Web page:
Avignon festival 'catastrophe' meets with boos

21st July 2005, Comments 0 comments

AVIGNON, France, July 21 (AFP) - This year's edition of one of Europe's top summer arts events was described as a pretentious catastrophe Thursday after angry audiences booed or walked out of a series of performances.

AVIGNON, France, July 21 (AFP) - This year's edition of one of Europe's top summer arts events was described as a pretentious catastrophe Thursday after angry audiences booed or walked out of a series of performances.

Critics attending the three-week Avignon theatre festival in southern France said it had plumbed new depths of intellectual obscurity and warned that a contempt for the mainstream public was placing the future of a prestigious national institution in jeopardy.

"What purgatory!" headlined the news magazine Le Point on its culture pages, "Loyal spectators are sad, disorientated and haggard," while a commentator for the Communist newspaper L'Humanite said this year's offerings were marked by "a triumphant sense of masturbatory autism."

But the most searing attack on Europe's most important drama venue after Edinburgh came from the conservative newspaper Le Figaro, which devoted its daily editorial to "the festival's worst crisis since 1968."

"It is chic, it is hip, it is conceptual. And it is totally cut off from the real country," the paper thundered.

"Prototypes are being launched for the public to test, but the real audience is a tiny in-crowd, drunk on its own pathetic audacity .... Most spectators are not totally new to the world of the arts and can make up their own minds. Every evening they come out revolted.

"Does the festival have the right to survive this artistic and moral disaster?" it concluded.

Founded in 1947 by theatre director Jean Vilar, the Avignon festival played a huge role in rebuilding France's cultural self-confidence after World War II and today has a long-established reputation for showcasing drama -- both traditional and experimental works -- from across the continent.

Since 2003 the festival's artistic team has been led by two young administrators Hortense Archambault, 35, and Vincent Baudriller, 37, who this year stand accused of deviating into non-dramatic performance art and an unhealthy emphasis on violence and nihilism.

On Tuesday there were shouts of abuse during a show -- part dance, part installation -- by choreographer Christain Rizzo. "Either the well was deep" -- a reference from Lewis Carroll's Alice in Wonderland -- was accompanied by a cacophony of electronic noise that the audience found unbearable.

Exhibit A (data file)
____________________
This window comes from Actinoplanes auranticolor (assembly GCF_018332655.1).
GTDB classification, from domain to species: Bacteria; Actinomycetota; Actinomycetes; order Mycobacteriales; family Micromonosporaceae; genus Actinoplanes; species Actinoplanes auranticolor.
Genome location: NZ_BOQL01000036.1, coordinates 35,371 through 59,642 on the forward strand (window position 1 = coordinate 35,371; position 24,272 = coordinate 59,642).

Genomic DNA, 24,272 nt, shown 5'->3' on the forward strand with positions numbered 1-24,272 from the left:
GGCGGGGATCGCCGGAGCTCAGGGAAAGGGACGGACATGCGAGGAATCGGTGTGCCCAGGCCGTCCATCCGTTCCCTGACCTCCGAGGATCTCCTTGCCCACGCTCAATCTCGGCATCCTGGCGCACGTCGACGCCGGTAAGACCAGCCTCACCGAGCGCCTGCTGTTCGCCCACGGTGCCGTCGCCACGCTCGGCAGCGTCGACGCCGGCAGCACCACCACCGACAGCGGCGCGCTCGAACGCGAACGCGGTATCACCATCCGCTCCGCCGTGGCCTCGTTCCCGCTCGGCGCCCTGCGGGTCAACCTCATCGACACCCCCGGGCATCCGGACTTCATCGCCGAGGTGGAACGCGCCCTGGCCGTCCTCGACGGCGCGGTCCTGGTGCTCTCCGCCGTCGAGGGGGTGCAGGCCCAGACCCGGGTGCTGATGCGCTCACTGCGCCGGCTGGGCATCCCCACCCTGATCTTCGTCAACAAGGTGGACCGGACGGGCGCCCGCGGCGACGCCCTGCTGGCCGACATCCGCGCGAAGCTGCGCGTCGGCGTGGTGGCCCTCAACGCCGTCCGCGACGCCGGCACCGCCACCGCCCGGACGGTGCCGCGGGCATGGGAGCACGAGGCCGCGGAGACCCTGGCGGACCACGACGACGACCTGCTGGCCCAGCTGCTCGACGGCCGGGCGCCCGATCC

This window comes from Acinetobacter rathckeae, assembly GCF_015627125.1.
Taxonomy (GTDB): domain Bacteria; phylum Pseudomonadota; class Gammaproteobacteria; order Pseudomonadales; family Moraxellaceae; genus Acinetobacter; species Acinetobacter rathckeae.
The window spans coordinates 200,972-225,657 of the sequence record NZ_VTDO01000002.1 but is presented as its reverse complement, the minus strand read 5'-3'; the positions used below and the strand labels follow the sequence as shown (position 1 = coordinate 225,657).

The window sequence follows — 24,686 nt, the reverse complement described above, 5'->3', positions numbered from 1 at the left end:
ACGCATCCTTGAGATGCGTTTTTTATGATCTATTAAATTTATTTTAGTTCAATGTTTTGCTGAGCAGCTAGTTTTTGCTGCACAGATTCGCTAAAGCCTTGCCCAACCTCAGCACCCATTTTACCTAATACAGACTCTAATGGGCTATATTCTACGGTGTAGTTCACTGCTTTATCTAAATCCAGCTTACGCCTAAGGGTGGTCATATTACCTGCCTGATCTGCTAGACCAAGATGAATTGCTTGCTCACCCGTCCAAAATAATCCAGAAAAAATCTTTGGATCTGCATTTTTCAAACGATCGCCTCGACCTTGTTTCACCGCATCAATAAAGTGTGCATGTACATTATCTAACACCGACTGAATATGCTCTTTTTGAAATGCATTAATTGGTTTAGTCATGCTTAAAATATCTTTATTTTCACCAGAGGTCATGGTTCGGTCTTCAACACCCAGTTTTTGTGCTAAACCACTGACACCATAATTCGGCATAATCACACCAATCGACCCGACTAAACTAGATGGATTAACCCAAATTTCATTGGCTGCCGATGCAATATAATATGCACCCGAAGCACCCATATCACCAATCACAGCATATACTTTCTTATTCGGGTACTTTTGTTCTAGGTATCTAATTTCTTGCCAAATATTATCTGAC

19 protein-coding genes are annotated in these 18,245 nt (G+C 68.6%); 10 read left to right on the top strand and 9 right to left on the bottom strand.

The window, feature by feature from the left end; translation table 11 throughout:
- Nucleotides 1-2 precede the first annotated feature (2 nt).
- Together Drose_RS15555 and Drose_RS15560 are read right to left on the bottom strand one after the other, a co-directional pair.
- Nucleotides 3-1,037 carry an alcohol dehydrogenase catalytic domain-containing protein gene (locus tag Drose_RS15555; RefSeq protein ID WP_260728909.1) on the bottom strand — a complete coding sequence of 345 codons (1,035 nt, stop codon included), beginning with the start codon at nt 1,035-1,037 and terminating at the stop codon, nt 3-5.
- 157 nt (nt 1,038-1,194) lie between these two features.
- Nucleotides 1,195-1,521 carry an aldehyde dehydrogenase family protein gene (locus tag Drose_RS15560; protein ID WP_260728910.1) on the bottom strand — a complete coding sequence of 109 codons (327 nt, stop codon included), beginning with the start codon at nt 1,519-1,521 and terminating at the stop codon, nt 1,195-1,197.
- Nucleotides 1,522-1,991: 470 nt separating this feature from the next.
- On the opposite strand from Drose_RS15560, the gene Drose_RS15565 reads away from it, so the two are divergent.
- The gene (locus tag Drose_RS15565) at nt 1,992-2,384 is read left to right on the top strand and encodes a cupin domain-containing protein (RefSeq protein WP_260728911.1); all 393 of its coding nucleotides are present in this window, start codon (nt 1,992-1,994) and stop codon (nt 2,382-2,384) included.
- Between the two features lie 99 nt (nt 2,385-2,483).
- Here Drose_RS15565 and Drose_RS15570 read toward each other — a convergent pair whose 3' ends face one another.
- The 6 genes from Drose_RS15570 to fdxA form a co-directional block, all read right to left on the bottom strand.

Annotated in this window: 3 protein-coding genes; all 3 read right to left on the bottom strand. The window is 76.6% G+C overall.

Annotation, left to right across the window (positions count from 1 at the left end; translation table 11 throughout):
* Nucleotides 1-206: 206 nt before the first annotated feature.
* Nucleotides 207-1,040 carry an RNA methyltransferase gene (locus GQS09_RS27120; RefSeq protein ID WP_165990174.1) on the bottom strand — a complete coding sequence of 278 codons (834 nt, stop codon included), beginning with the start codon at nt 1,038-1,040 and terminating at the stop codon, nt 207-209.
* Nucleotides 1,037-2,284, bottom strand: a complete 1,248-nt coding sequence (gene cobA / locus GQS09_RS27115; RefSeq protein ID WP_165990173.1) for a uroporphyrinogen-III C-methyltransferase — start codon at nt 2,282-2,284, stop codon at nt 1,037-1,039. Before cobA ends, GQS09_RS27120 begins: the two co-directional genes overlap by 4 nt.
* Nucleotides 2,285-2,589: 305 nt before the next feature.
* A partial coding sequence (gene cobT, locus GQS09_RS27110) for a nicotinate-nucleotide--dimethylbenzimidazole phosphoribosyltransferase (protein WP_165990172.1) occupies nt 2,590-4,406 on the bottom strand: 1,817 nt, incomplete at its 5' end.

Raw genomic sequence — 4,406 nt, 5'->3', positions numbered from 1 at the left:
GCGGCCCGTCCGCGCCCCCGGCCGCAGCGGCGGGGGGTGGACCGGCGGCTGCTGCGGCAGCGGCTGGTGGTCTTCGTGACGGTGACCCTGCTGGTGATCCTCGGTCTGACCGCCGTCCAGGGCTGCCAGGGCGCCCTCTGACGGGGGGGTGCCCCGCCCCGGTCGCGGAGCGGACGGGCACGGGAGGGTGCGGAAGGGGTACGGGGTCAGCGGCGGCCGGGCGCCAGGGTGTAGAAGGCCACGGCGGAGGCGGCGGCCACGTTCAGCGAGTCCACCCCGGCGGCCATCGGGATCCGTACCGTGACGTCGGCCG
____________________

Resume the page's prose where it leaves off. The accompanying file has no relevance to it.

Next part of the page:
A two-part work entitled "A lovely blonde child" and "I apologise" in which actors draped life-style dolls of young girls in lascivious postures over coffins also drew boos of derision and was accused of being an incitement to paedophilia.

"You think you've reached the last point in mediocrity, pretentiousness and confusion. But no. There is always something worse," said Le Figaro's drama critic.

Belgian visual artist Jan Lauwers prompted another commentator to ask, "Are the gods of theatre taking their revenge?" Lauwers announces that "Needlapb 10" is "not a show or a work of creativity but a mental space, an experiment." It ends with a 15 minute film of waves and a solitary man on a beach.

On Sunday much of the audience walked out of "After/Before," described as a piece of "theatre-dance-music-video" by director Pascal Rambert. The first 40 minutes are taken up by a film of interviewees answering the question, "If there were a huge catastrophe, a new flood, what would you bring with you from this world to the next?"

In the second half 21 actors reproduce word for word the quotes from the film, and then having stripped off perform them a third time in song and dance. "What have you got against us?" a spectator was heard to shout as he walked out in exasperation.

Press attacks have come not just from right-wing papers like Le Figaro for which the festival is a "place for official art to offer a little bit of scandal with a lot of subsidies."

France's left-wing standard bearer Le Monde described a monologue in which Belgian visual artist Jan Fabre -- this year's guest of honour -- ruminates on the fate of a failed clown as "very vague and very pretentious and very lazy."

"We have seen a lot of feeble and problematic shows in this Avignon festival. But this is sheer imposture, bloated by its own importance and of unfathomable tedium," Le Monde said.

The Avignon festival was cancelled in 2003 because of a strike by workers in the entertainment industry, but 2004 was seen as a success and advance ticket-sales for this year's event -- which ends on July 27 -- were strong.

In an interview with Le Monde, Baudriller said he had no regrets about the programme.

Copyright AFP

Subject: French news

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